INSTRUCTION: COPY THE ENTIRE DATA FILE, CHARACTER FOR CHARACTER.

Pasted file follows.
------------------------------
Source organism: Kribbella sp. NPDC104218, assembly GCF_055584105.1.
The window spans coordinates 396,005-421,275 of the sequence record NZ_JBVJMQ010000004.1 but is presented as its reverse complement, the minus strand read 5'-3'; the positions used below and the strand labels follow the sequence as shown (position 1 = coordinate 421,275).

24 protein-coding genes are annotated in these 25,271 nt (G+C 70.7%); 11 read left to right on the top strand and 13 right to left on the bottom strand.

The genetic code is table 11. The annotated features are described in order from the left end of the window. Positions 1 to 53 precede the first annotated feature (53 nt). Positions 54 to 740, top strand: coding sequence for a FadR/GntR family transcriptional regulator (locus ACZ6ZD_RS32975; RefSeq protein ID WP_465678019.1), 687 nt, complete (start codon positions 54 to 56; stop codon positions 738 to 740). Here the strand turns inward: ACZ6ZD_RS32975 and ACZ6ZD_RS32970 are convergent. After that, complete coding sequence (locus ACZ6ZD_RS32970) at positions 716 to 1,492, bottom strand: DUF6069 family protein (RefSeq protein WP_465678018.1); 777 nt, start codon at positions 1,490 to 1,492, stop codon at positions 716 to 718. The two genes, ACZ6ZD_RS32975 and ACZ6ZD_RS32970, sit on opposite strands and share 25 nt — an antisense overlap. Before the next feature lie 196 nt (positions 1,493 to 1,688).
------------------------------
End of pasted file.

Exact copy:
Source organism: Kribbella sp. NPDC104218, assembly GCF_055584105.1.
The window spans coordinates 396,005-421,275 of the sequence record NZ_JBVJMQ010000004.1 but is presented as its reverse complement, the minus strand read 5'-3'; the positions used below and the strand labels follow the sequence as shown (position 1 = coordinate 421,275).

24 protein-coding genes are annotated in these 25,271 nt (G+C 70.7%); 11 read left to right on the top strand and 13 right to left on the bottom strand.

The genetic code is table 11. The annotated features are described in order from the left end of the window. Positions 1 to 53 precede the first annotated feature (53 nt). Positions 54 to 740, top strand: coding sequence for a FadR/GntR family transcriptional regulator (locus ACZ6ZD_RS32975; RefSeq protein ID WP_465678019.1), 687 nt, complete (start codon positions 54 to 56; stop codon positions 738 to 740). Here the strand turns inward: ACZ6ZD_RS32975 and ACZ6ZD_RS32970 are convergent. After that, complete coding sequence (locus ACZ6ZD_RS32970) at positions 716 to 1,492, bottom strand: DUF6069 family protein (RefSeq protein WP_465678018.1); 777 nt, start codon at positions 1,490 to 1,492, stop codon at positions 716 to 718. The two genes, ACZ6ZD_RS32975 and ACZ6ZD_RS32970, sit on opposite strands and share 25 nt — an antisense overlap. Before the next feature lie 196 nt (positions 1,493 to 1,688).